When Life Is Turned On Its Head – Mental Health and Brain Trauma

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There are some people who come into your life to give you lessons - to remind you to be grateful for everything you’ve got, to be happy with the simple things and never take life for granted. Dean Strachan is one of those people. I met Dean at Headway, a drop-in centre in Tunbridge Wells for people with brain injuries, when I was employed to give relaxation and meditation classes at their studio. Dean was one of the regulars who turned up every time with huge determination and enthusiasm, despite having received a serious brain injury that had turned his world upside down.

Dean Strachan

Dean Strachan

Three years ago, Dean (pictured) had been a qualified gas engineer with his own thriving business. He’d just been awarded the selective Worcester Bosch accreditation, was working up to 70 hours a week and was looking forward to expanding his business. He lived in a cottage in the Kent countryside with his partner Katie, bringing up their four children, and life was good.

Then one seemingly normal working day, Dean was installing a boiler in a loft when suddenly the ladder he was using collapsed. He fell, hitting his head on the way down and landed awkwardly on his head. He lost consciousness and a fair amount of blood, but managed to get himself home before a member of the family took him to hospital.

The doctors released him after 24 hours, diagnosing a bruise on the brain, but after suffering infections and pneumonia as his body absorbed the shock, he was back in hospital soon after, also suffering behavioural issues.

Dean explains: “It wasn’t until eight weeks later they realised I had a brain injury. My injury is permanent. I had to go to physio to learn to walk again due to problems with my balance and coordination. The injury is on the frontal lobe which affects emotions and short-term memory, judging what’s right and wrong, anger issues, fatigue. I couldn’t control my temperature. I felt constantly cold even though my actual temperature was high. Noise was a big issue. I used to have a hoodie up over my ears all the time. But I just kept pushing and pushing and forcing myself to deal with noise. High pitched noises I still struggle with – children shouting, tools and machinery noises. And you can’t filter the noise so everything hits you at once. If I go to a coffee shop and the acoustics are wrong I just can’t stay there.”

Not only did Dean have to deal with the physical impact of his injuries, but he also had to deal with the loss of his livelihood: “I had to give up work, I lost my business. That was difficult, going from 70-hour weeks to nothing. I didn’t feel like a man anymore, I’d lost all my self-esteem. I was supposed to be the provider of the house and that disappeared. Family life still carried on but there was nowhere for me to escape to indoors. I couldn’t control the children because I couldn’t control myself. I was depressed and had anxiety and panic attacks. I was literally spending all my time out in the garden. I did that for 6 months, in all weathers. Just trying to escape the noise. Just to isolate myself. Sometimes I just wanted to disappear and just go and walk off.”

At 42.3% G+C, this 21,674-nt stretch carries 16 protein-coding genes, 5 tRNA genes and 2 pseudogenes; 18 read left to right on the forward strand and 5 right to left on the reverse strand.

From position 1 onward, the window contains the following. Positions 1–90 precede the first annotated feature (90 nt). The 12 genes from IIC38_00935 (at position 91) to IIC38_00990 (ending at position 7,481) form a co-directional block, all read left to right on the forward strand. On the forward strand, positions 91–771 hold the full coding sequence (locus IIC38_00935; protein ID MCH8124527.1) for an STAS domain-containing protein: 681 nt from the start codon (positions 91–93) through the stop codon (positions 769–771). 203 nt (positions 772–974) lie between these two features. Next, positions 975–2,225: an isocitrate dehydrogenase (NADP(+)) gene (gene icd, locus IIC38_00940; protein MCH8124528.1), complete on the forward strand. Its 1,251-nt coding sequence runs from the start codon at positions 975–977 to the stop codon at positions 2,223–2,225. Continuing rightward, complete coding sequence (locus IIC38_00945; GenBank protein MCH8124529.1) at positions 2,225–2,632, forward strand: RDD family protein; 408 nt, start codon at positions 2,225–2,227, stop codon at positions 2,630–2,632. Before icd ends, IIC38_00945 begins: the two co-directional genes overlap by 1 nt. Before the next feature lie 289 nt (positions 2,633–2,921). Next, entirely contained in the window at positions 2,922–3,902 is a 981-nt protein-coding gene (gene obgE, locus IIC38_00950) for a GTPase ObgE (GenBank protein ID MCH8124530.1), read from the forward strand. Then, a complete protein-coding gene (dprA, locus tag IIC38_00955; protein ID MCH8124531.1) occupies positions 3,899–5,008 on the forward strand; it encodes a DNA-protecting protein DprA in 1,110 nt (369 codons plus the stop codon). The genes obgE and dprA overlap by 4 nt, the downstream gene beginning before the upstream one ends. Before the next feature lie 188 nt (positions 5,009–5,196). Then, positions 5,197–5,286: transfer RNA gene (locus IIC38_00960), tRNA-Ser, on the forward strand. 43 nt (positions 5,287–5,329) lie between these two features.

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After some months of struggling to cope, Dean actually took the step the leave the family home and disappear to the Kent coast in his camper van. He left a note for his partner Katie and ended up spending six days – without a watch or a phone - spiralling down into a place where dark thoughts plagued him: “I just needed to escape. I think the element of suicide was there because I left my dog behind. With my frame of mind, I knew I was going somewhere dark and I wasn’t in a position to take care of the dog. I had no contact with people or concept of time. I was literally trying to isolate myself from the world. What stopped me from making that final step I suppose was that I knew I had to work through it. I had hit rock bottom so I had to dig myself out of this hole. There must have still been some fight left in me.”

What Dean had done was just to follow his animal instinct. When animals are injured, they take themselves off to a quiet place and hide away from everyone in order to heal themselves. By hiding away by the sea, Dean was following that ancient instinct in order to heal his emotions and come to terms with his brain injury.

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Despite having the support of his partner Katie, his children and his parents, Dean found many friends simply didn’t know how to treat him after the injury: “I’d experienced that before when I lost my daughter. (Dean’s eldest child Brooke died in 2001 from cancer aged just seven). People don’t know what to say. Friends just disappear. I was in a vulnerable state where I felt alone. Brain injuries are a lonely place. I’m like a different person. Even though I look similar, I am different and that was the hardest thing to deal with. People would say ‘Why can’t you go back to your old self?’ But it’s just not that simple.”